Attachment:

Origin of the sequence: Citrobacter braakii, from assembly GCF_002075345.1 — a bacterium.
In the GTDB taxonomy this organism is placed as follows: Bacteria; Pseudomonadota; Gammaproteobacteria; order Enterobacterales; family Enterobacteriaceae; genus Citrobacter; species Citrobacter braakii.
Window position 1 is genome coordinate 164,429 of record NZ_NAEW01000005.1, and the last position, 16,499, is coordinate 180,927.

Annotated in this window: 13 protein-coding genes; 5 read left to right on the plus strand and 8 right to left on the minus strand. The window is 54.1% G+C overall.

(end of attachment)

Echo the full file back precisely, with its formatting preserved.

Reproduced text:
Origin of the sequence: Citrobacter braakii, from assembly GCF_002075345.1 — a bacterium.
In the GTDB taxonomy this organism is placed as follows: Bacteria; Pseudomonadota; Gammaproteobacteria; order Enterobacterales; family Enterobacteriaceae; genus Citrobacter; species Citrobacter braakii.
Window position 1 is genome coordinate 164,429 of record NZ_NAEW01000005.1, and the last position, 16,499, is coordinate 180,927.

Annotated in this window: 13 protein-coding genes; 5 read left to right on the plus strand and 8 right to left on the minus strand. The window is 54.1% G+C overall.